That’s it. Now the User.address resolve might be called many time but the passed address IDs will be gathered by the dataloader and the db.addresses.fetchFromIds function will be called once.

Simple enough, isn’t it?

the case of GraphQL subscriptions

With the current graphql-subscriptions implementation, you have only one chance to setup a subscription context with the onOperation callback. Which means you can only create the dataloaders you need once, when the subscription is made. Because dataloader acts as a cache, it won’t even try to refetch data it already fetched in a previous subscription query execution.

To illustrate the issue: let’s assume you’ve subscribed in such way:

subscribe UserUpdates {
userUpdated {
id
address {
id
streetName
}
}
}

You update the user a first time, the address is resolved and cached. Somehow the address is updated. Now you update the user another time: as it was cached, the initial version of the address a would be returned. Shame 🔔.

a twisty but deceptively simple solution

Ideally, we’d love to be able to create a new dataloader everytime a query is made but that’s not possible yet.

We could also disable the caching, which dataloader let’s you do super easily:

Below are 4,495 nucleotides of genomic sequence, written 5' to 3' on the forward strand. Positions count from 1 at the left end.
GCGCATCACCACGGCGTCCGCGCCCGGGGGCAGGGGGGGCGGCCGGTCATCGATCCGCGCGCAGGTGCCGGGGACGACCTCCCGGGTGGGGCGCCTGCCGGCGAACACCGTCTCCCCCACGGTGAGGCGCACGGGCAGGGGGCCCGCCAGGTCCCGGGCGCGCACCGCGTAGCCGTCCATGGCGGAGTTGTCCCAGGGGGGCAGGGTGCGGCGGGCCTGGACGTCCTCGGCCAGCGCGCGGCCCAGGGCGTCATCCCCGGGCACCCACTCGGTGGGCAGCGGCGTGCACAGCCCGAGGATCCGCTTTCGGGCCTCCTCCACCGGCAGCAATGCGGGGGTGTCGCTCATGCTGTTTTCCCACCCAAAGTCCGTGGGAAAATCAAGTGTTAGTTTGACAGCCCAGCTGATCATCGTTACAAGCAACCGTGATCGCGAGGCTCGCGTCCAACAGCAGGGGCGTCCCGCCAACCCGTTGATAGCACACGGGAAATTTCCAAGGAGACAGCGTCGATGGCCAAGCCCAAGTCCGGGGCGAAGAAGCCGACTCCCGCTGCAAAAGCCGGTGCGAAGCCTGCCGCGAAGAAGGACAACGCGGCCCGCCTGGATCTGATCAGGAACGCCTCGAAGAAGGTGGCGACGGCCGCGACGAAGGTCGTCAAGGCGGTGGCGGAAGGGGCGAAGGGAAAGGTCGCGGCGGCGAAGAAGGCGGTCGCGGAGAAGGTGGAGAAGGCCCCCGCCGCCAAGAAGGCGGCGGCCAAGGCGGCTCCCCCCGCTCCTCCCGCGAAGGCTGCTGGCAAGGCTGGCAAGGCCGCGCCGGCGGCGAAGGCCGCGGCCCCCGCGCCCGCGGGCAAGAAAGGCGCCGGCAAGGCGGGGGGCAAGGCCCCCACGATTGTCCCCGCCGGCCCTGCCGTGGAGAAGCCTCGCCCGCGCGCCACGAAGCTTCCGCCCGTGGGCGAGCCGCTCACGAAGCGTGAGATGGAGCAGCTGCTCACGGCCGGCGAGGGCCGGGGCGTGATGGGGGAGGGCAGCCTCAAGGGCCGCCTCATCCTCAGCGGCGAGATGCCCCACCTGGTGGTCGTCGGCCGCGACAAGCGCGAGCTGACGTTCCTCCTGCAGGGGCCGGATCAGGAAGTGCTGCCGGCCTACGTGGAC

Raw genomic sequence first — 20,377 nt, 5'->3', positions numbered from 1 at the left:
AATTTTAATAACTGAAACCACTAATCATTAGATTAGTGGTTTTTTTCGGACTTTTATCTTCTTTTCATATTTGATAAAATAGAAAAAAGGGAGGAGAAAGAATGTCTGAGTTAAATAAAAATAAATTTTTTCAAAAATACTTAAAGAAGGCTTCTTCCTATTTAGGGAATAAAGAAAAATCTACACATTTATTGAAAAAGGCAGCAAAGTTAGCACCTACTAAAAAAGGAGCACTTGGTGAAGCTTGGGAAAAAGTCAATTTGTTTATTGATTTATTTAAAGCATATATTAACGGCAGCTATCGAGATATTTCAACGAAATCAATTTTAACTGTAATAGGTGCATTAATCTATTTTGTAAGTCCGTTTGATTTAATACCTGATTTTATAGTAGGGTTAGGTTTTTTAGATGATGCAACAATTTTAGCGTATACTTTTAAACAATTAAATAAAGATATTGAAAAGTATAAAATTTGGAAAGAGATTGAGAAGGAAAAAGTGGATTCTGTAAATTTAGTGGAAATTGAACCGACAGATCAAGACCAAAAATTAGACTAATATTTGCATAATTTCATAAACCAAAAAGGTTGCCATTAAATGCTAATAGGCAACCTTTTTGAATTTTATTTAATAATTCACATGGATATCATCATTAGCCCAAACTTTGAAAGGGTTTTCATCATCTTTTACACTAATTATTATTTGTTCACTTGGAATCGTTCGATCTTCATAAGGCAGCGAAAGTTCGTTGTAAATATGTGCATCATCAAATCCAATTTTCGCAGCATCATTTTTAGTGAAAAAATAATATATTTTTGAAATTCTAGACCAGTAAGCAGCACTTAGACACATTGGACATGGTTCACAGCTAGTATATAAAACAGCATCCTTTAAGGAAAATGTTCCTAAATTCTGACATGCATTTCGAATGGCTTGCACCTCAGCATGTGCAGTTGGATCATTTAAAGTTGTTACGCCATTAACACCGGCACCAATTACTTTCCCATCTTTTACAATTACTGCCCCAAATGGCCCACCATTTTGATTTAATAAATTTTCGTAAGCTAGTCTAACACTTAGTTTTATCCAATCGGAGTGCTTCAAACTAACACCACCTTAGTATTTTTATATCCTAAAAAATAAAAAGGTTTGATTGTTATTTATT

new Dataloader(resolveBatchFunction, { cache: false })

The problem is that it also disable de-duping of similar ids.

We’ve found a solution within the dataloader documentation but it wasn’t exposed as a solution to the subscriptions case. The solution is to manually clear the cache everytime a batch is resolved using the dataloader.clearAll() function.

With the help of a simple helper, you can set that up quite easily:

function makeSelfClearingDataloader(resolveBatchFunction) {
const dataloader = new DataLoader((ids) => {
dataloader.clearAll()
return resolveBatchFunction(ids)
})
return dataloader
}

Now we update our context creating function:

function createRequestContext() {
return {
dataloaders: {
addresses: makeSelfClearingDataloader((addressIds) => {
return db.addresses.fetchManyFromIds(addressIds)
})
}
}
}

Done!

Now the cache we’ll be cleared before the batch is resolved so further calls to load will be resolved on their own instead of using the result of the batch that is about to be resolved.

it means nothing without a few metrics

Unmeasured optimisation have no sense, we should never rely on guts feelings. So here is a single measure that’ll easily prove the value of dataloader:

In our API, we tested the impact on a query returning roughly 400 items (so 400+1 requests). Without dataloader: 20 seconds. With dataloader: 200ms. While 200ms isn’t amazing, it’s not that bad for a 400 items list but the ratio is what matters: 100x improvement is what we are looking at. Proof is given.

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Stories by the Slite team

Arnaud Rinquin

Written by

Random dude on internet. I develop web things sometimes. Mostly Javascript related.

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Stories by the Slite team